Chhath Pooja

Chhath Pooja



Chhath is an ancient Hindu festival historically native to the Indian subcontinent, more specifically, the Indian states of Bihar, Uttar Pradesh, Jharkhand, and the southern parts of Nepal. It has become popular with the Nepali hilly community in the recent years, thanks to the influence of the southern immigrants. Prayers during Chhath puja are dedicated to the solar deity, Surya, to show gratitude and thankfulness for bestowing the bounties of life on earth and to request the granting of certain wishes. Chhathi Maiya, the mother goddess and Sun’s sister, is worshipped as the Goddess of the festival. It is celebrated six days after Diwali, on the sixth day of the lunar month of Karthika (October–November) in the Hindu calendar Vikram Samvat. The rituals are observed over four days They include holy bathing, fasting and abstaining from drinking water (vrata), standing in water, and offering prasad (prayer offerings) and arghya to the setting and rising sun. Some devotees also perform a prostration march as they head for the river banks.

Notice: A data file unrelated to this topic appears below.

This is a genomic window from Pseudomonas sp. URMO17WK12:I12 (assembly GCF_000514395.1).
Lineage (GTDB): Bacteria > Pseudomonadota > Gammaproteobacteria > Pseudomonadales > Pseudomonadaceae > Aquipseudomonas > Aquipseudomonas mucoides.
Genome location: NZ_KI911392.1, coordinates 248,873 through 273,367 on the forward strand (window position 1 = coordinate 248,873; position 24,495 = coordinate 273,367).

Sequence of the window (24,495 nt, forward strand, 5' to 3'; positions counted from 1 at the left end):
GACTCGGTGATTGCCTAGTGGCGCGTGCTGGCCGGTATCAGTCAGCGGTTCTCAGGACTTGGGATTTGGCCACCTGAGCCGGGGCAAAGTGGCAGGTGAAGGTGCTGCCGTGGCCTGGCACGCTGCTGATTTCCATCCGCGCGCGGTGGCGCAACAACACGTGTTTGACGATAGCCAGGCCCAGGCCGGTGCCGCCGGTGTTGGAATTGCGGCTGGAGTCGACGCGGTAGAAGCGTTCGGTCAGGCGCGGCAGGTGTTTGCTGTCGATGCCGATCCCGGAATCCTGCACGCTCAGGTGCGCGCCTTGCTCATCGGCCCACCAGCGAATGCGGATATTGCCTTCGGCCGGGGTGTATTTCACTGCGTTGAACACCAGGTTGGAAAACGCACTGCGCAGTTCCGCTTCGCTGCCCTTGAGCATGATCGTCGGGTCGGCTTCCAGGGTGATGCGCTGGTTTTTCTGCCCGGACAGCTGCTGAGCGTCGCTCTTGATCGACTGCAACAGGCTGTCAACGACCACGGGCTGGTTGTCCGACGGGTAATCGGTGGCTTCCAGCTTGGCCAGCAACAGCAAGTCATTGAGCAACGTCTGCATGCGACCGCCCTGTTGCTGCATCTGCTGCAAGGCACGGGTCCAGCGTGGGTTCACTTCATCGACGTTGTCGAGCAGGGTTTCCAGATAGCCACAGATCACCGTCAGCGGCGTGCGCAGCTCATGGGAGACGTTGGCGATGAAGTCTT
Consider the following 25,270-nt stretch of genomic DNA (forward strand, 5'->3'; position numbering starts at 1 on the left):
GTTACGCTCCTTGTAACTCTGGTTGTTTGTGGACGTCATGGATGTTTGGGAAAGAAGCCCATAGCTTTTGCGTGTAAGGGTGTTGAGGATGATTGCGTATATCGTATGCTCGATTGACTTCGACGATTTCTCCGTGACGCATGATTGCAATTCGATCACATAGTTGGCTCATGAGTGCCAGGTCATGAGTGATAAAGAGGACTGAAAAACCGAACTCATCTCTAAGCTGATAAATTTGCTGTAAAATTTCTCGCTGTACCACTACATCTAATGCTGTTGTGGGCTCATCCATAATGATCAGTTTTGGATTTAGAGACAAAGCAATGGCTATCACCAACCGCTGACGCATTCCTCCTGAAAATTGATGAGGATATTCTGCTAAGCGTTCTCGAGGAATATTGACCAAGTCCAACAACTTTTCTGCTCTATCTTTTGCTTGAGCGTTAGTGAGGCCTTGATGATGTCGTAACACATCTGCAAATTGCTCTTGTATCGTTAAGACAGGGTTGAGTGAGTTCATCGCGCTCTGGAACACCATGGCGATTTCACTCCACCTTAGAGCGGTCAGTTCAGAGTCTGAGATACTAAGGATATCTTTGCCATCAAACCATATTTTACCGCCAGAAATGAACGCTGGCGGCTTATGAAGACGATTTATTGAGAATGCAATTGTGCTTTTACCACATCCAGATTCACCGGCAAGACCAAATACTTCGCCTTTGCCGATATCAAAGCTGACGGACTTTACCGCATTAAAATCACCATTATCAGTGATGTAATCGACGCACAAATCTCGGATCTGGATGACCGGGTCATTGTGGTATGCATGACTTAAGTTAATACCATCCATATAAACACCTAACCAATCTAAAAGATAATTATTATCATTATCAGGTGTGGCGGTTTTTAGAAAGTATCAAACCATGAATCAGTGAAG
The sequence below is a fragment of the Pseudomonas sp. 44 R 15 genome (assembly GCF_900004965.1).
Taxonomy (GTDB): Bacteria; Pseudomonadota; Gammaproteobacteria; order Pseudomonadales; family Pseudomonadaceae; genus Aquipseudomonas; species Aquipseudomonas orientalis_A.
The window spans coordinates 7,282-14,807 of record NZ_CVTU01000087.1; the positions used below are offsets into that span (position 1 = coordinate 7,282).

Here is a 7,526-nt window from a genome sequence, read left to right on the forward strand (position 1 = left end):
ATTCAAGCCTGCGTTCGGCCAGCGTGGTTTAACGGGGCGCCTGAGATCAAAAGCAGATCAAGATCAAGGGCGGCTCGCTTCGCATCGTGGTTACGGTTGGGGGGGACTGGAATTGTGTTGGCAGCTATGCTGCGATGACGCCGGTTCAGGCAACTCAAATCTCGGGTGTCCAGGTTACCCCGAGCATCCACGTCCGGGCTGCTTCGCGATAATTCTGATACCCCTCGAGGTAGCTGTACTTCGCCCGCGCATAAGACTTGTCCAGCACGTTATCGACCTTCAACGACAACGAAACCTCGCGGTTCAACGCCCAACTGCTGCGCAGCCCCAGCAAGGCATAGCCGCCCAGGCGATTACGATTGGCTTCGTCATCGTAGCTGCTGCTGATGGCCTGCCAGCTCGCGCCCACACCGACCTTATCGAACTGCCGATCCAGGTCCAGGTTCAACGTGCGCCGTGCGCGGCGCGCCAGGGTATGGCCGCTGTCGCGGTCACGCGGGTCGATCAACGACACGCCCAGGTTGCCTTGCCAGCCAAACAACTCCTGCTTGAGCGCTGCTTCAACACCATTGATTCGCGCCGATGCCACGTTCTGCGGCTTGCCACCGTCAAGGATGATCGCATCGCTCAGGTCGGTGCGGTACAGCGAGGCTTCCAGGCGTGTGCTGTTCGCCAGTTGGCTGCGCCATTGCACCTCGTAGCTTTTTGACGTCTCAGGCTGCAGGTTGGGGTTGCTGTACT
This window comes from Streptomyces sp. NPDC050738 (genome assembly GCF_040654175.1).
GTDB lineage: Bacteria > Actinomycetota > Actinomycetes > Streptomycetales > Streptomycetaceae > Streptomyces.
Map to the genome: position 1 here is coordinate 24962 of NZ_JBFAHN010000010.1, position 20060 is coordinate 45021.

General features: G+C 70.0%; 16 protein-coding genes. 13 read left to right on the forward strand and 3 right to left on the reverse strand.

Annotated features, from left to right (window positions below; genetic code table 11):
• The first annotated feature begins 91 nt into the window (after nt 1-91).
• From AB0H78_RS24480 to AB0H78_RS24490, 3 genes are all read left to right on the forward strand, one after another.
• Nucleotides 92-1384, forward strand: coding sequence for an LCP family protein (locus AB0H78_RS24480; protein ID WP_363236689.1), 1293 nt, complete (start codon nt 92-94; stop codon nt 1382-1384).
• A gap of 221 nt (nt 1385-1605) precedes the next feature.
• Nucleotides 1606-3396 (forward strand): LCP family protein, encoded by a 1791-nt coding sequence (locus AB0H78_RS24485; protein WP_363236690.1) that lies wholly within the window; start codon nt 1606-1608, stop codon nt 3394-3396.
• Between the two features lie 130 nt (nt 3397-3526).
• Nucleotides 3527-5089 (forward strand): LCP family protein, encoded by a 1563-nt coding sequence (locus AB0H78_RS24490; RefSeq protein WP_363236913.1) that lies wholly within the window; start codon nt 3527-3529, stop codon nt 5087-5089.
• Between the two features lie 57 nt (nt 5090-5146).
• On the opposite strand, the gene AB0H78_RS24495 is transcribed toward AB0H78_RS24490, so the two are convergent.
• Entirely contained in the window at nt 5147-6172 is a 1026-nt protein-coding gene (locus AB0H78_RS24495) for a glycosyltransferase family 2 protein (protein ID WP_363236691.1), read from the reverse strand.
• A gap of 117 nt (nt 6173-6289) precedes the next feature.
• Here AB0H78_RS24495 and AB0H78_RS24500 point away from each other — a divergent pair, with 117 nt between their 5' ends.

Environmentalists have claimed that the festival of Chhath is one of the most eco-friendly religious festivals. All devotees prepare similar prasada (religious food) and offerings. Although the festival is observed most elaborately in the Madhesh (southern) region of Nepal and the Indian states of Bihar, Uttar Pradesh and Jharkhand, it is also prevalent in areas where the diaspora and migrants from those areas have a presence. ( It is celebrated in all northern regions and major north Indian urban centers like Delhi . Hundreds of thousands of people celebrate it in Mumbai


Legend dictates that Chhath Puja has been performed since the Early Vedic Period and sages from this era used to perform the prayers by exposing themselves to direct sunlight to get energy and life force from the rays of the sun, after having maintained a fast. This ritual is still carried out by various people in their own prayers.


This festival is one of the few Hindu celebrations where there is no idolatry involved. It is dedicated solely to the worship of Shashti Mata and the Sun God Surya, along with his consorts Usha and Pratyusha, the Vedic Goddesses of Dawn and Dusk respectively. It is believed that the true source of the Surya are his wives, Usha and Pratyusha.

Chhath is considered as the most environmentally friendly festival as in its essence it is the worship of elements in nature and is often used to spread the message of nature conservation. Even more so, Chhath is one of the very few Hindu festivals that transcends the rigid restrictions of the caste system, which emerged for the post-Vedic period. It touched upon the ideas of equality, fraternity, unity and integrity. Each devotee, regardless of their class or caste, prepares the same offering for the Sun God and arrives at the banks of the rivers and ponds for extending prayers.